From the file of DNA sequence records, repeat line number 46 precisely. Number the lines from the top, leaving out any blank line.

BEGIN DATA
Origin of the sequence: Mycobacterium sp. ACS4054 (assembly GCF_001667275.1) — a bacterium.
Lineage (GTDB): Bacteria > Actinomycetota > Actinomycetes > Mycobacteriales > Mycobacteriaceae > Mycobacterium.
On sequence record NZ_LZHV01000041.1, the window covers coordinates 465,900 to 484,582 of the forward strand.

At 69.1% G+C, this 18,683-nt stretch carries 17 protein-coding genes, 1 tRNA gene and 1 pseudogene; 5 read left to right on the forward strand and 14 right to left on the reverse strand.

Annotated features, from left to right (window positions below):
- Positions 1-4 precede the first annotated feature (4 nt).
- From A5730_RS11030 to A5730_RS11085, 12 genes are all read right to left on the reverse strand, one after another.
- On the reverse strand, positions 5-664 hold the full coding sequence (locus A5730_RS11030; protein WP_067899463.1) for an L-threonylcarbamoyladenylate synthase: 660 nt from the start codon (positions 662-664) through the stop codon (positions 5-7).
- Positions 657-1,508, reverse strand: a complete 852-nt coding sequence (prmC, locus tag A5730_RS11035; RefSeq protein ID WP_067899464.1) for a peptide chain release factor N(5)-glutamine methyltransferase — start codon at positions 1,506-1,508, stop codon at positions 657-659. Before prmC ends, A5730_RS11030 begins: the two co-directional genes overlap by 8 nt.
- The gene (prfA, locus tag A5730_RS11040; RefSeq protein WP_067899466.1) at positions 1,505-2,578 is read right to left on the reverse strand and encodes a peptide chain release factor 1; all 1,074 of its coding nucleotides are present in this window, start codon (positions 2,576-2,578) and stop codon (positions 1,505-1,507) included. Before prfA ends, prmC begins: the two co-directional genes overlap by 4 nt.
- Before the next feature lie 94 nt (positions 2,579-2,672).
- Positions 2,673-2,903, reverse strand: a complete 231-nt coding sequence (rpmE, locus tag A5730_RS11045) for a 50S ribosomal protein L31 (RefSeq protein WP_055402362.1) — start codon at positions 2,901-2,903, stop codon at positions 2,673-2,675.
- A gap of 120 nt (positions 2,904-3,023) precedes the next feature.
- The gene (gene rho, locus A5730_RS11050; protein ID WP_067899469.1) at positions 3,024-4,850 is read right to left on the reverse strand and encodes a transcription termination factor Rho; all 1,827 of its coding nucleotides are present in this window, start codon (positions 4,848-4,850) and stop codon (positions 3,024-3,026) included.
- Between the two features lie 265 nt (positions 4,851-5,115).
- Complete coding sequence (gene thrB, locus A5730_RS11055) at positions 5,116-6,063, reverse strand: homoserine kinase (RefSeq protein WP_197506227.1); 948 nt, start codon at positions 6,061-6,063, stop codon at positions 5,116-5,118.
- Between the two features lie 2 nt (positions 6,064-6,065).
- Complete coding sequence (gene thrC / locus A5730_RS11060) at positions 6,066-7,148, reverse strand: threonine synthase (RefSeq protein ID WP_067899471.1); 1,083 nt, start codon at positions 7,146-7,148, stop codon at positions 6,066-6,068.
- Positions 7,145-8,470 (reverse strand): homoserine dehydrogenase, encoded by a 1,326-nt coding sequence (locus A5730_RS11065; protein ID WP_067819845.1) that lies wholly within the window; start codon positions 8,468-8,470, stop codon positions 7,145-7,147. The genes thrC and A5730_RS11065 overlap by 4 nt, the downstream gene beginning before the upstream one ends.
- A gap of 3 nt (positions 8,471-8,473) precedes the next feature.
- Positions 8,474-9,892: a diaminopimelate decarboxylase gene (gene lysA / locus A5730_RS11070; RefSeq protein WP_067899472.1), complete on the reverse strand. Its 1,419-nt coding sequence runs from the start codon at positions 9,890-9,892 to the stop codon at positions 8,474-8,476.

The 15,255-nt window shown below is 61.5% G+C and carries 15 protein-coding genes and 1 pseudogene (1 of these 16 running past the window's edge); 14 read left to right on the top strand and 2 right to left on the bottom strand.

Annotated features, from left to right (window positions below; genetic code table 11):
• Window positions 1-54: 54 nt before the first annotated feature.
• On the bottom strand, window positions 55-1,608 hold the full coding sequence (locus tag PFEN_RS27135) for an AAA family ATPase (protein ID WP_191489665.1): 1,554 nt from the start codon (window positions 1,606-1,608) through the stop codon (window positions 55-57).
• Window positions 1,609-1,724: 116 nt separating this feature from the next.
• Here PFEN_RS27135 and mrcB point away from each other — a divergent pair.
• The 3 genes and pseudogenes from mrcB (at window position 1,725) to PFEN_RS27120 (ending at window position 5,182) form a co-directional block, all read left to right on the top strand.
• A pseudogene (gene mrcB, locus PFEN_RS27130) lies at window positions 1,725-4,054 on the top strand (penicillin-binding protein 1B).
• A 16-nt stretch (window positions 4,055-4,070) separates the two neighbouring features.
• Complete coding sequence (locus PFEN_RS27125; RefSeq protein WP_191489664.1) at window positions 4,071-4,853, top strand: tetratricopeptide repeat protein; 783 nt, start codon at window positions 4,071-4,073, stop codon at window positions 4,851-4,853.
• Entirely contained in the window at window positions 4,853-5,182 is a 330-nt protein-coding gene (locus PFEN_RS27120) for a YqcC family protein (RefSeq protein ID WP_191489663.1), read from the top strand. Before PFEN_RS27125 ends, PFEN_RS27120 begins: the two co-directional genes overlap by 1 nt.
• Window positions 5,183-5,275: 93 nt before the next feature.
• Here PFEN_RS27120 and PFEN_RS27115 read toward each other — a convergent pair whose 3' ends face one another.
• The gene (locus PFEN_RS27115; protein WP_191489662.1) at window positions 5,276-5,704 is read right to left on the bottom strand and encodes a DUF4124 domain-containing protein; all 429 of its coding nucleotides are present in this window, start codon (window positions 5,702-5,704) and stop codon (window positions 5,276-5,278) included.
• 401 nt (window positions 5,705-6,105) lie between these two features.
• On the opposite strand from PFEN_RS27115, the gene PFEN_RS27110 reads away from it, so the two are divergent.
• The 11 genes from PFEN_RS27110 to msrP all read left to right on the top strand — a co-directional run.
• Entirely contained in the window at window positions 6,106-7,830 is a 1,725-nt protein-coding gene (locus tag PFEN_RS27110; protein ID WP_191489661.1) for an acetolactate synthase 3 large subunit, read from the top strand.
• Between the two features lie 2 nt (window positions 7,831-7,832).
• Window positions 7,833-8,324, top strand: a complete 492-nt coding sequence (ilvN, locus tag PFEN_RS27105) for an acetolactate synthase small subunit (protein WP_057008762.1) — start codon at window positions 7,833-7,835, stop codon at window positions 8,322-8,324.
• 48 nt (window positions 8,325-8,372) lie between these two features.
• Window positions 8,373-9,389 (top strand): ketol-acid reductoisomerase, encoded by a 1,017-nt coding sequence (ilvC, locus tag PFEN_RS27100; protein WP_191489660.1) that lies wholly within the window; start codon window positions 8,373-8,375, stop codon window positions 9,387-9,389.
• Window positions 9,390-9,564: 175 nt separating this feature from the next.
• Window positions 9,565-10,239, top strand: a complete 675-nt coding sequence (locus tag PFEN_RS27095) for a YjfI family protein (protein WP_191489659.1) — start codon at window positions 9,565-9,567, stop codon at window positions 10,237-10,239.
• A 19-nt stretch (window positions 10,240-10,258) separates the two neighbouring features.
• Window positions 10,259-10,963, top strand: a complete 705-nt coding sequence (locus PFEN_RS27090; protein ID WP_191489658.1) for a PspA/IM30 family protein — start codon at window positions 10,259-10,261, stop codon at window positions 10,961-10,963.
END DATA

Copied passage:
• A 19-nt stretch (window positions 10,240-10,258) separates the two neighbouring features.